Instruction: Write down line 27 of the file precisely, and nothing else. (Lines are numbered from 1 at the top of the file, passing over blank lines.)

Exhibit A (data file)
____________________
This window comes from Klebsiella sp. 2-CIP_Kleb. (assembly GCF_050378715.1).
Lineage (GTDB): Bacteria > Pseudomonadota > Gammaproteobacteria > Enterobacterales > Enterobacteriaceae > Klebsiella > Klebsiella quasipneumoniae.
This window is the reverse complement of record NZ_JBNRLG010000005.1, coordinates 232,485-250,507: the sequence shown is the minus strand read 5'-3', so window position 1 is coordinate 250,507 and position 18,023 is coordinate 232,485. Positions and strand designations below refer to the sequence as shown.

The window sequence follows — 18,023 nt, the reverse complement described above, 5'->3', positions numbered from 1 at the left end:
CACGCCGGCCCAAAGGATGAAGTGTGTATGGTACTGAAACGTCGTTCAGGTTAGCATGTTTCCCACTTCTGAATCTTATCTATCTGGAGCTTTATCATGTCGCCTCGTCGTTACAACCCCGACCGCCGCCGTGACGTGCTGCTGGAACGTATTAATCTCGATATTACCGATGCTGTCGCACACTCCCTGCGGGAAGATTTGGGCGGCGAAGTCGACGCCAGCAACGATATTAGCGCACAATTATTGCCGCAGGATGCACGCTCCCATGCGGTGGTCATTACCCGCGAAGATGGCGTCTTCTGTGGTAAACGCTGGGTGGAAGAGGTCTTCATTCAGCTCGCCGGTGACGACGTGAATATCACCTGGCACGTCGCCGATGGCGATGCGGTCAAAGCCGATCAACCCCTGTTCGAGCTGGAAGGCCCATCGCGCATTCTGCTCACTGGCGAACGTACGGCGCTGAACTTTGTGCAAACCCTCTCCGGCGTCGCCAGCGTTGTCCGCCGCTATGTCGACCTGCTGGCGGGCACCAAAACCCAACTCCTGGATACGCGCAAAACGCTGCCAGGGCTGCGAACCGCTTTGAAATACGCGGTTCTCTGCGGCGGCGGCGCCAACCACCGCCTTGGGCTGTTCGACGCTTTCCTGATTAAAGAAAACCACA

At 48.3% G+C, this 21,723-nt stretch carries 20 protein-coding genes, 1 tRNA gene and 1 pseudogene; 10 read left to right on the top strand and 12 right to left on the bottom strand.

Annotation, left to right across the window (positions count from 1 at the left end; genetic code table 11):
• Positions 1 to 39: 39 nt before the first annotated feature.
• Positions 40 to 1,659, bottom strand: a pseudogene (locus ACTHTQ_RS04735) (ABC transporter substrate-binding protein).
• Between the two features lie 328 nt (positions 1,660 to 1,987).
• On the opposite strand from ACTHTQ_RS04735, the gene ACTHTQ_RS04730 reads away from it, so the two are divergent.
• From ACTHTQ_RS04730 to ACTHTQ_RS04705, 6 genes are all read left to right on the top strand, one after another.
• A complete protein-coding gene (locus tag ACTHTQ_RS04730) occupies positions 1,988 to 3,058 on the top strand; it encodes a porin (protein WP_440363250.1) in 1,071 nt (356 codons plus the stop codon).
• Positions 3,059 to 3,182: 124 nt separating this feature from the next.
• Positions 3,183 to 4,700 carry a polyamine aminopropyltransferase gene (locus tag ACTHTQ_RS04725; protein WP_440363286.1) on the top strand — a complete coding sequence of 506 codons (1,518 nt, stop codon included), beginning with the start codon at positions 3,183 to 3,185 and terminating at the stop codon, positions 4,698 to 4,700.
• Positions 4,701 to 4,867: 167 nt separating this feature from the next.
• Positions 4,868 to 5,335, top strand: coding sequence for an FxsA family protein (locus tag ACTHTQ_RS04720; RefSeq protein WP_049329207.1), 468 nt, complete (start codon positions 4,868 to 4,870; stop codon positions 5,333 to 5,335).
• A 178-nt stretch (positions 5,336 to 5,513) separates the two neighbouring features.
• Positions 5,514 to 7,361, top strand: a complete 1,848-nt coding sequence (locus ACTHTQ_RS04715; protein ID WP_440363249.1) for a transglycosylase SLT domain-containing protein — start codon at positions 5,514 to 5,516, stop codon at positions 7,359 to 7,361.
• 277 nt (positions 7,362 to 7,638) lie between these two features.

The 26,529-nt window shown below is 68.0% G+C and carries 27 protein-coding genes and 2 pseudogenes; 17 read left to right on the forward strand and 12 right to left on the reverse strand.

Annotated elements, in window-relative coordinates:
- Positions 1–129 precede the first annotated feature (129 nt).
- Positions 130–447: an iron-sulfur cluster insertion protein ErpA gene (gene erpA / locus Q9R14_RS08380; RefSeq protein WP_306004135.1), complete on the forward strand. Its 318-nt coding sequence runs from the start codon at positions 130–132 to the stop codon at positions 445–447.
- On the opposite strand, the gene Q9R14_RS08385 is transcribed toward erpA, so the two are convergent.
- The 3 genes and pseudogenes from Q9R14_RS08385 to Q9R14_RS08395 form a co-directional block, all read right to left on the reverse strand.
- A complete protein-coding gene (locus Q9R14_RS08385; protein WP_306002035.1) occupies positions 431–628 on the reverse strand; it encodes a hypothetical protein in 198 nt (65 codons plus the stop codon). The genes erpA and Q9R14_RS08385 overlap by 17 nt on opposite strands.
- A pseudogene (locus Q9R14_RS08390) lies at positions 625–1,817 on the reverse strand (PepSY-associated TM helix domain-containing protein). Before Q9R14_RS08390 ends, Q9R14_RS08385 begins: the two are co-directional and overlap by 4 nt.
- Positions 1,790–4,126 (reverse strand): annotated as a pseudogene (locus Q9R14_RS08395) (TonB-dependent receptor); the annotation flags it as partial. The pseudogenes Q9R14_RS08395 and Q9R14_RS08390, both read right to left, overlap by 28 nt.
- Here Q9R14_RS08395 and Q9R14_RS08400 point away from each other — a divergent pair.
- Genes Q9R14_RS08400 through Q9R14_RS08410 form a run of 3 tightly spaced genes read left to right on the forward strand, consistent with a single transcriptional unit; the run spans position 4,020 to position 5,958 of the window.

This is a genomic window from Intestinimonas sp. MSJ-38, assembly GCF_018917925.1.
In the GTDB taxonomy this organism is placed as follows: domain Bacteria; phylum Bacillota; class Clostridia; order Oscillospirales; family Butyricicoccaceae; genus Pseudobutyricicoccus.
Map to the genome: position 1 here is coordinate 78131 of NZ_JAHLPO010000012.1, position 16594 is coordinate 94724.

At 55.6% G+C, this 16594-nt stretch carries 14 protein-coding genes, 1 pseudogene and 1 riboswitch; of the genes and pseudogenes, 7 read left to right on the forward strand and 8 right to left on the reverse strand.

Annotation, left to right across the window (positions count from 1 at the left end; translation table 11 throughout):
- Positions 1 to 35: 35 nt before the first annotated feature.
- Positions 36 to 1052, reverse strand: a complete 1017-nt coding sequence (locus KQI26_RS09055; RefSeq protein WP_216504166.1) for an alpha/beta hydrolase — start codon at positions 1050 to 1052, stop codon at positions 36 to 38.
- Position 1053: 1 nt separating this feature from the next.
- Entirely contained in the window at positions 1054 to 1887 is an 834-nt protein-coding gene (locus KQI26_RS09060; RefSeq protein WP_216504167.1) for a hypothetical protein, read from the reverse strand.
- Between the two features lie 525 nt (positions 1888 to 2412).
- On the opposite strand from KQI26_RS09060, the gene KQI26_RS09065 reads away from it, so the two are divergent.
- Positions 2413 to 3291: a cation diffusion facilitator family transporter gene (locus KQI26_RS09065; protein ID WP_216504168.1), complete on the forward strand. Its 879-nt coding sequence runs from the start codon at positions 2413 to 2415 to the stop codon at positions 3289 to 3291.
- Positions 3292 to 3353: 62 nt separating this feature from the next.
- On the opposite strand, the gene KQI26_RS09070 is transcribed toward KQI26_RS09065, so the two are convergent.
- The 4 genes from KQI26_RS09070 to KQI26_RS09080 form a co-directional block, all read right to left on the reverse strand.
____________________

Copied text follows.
- A complete protein-coding gene (locus Q9R14_RS08385; protein WP_306002035.1) occupies positions 431–628 on the reverse strand; it encodes a hypothetical protein in 198 nt (65 codons plus the stop codon). The genes erpA and Q9R14_RS08385 overlap by 17 nt on opposite strands.